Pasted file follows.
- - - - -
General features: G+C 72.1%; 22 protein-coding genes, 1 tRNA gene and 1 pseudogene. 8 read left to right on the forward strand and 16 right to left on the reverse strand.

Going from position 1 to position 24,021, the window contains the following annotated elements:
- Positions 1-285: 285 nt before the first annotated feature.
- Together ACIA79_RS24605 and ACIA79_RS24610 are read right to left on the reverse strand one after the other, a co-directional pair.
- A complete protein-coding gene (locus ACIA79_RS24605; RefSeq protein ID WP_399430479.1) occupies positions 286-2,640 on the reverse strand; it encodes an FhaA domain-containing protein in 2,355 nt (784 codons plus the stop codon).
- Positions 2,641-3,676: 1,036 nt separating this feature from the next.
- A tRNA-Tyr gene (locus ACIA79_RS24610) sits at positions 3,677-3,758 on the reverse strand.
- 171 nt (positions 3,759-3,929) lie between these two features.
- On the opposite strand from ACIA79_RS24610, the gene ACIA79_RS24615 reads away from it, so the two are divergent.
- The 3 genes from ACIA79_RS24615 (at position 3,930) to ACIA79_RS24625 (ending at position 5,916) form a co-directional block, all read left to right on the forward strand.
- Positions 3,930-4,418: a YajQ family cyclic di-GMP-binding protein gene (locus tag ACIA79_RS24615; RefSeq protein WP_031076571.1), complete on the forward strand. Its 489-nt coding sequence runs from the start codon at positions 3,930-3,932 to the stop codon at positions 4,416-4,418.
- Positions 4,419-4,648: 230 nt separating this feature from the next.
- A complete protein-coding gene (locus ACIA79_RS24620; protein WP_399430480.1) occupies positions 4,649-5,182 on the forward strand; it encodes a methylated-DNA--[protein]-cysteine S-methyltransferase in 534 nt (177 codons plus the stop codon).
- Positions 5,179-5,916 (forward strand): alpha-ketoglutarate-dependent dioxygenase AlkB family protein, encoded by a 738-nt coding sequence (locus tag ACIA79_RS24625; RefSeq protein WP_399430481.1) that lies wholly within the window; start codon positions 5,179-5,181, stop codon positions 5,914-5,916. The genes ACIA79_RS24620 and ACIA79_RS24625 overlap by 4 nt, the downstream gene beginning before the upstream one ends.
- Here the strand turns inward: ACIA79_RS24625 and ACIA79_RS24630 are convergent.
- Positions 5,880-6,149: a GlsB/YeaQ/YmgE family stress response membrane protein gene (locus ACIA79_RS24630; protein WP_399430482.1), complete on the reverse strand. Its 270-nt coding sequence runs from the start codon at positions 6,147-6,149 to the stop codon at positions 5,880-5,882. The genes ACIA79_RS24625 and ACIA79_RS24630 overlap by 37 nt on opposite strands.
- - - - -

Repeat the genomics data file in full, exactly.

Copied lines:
General features: G+C 72.1%; 22 protein-coding genes, 1 tRNA gene and 1 pseudogene. 8 read left to right on the forward strand and 16 right to left on the reverse strand.

Going from position 1 to position 24,021, the window contains the following annotated elements:
- Positions 1-285: 285 nt before the first annotated feature.
- Together ACIA79_RS24605 and ACIA79_RS24610 are read right to left on the reverse strand one after the other, a co-directional pair.
- A complete protein-coding gene (locus ACIA79_RS24605; RefSeq protein ID WP_399430479.1) occupies positions 286-2,640 on the reverse strand; it encodes an FhaA domain-containing protein in 2,355 nt (784 codons plus the stop codon).
- Positions 2,641-3,676: 1,036 nt separating this feature from the next.
- A tRNA-Tyr gene (locus ACIA79_RS24610) sits at positions 3,677-3,758 on the reverse strand.
- 171 nt (positions 3,759-3,929) lie between these two features.
- On the opposite strand from ACIA79_RS24610, the gene ACIA79_RS24615 reads away from it, so the two are divergent.
- The 3 genes from ACIA79_RS24615 (at position 3,930) to ACIA79_RS24625 (ending at position 5,916) form a co-directional block, all read left to right on the forward strand.
- Positions 3,930-4,418: a YajQ family cyclic di-GMP-binding protein gene (locus tag ACIA79_RS24615; RefSeq protein WP_031076571.1), complete on the forward strand. Its 489-nt coding sequence runs from the start codon at positions 3,930-3,932 to the stop codon at positions 4,416-4,418.
- Positions 4,419-4,648: 230 nt separating this feature from the next.
- A complete protein-coding gene (locus ACIA79_RS24620; protein WP_399430480.1) occupies positions 4,649-5,182 on the forward strand; it encodes a methylated-DNA--[protein]-cysteine S-methyltransferase in 534 nt (177 codons plus the stop codon).
- Positions 5,179-5,916 (forward strand): alpha-ketoglutarate-dependent dioxygenase AlkB family protein, encoded by a 738-nt coding sequence (locus tag ACIA79_RS24625; RefSeq protein WP_399430481.1) that lies wholly within the window; start codon positions 5,179-5,181, stop codon positions 5,914-5,916. The genes ACIA79_RS24620 and ACIA79_RS24625 overlap by 4 nt, the downstream gene beginning before the upstream one ends.
- Here the strand turns inward: ACIA79_RS24625 and ACIA79_RS24630 are convergent.
- Positions 5,880-6,149: a GlsB/YeaQ/YmgE family stress response membrane protein gene (locus ACIA79_RS24630; protein WP_399430482.1), complete on the reverse strand. Its 270-nt coding sequence runs from the start codon at positions 6,147-6,149 to the stop codon at positions 5,880-5,882. The genes ACIA79_RS24625 and ACIA79_RS24630 overlap by 37 nt on opposite strands.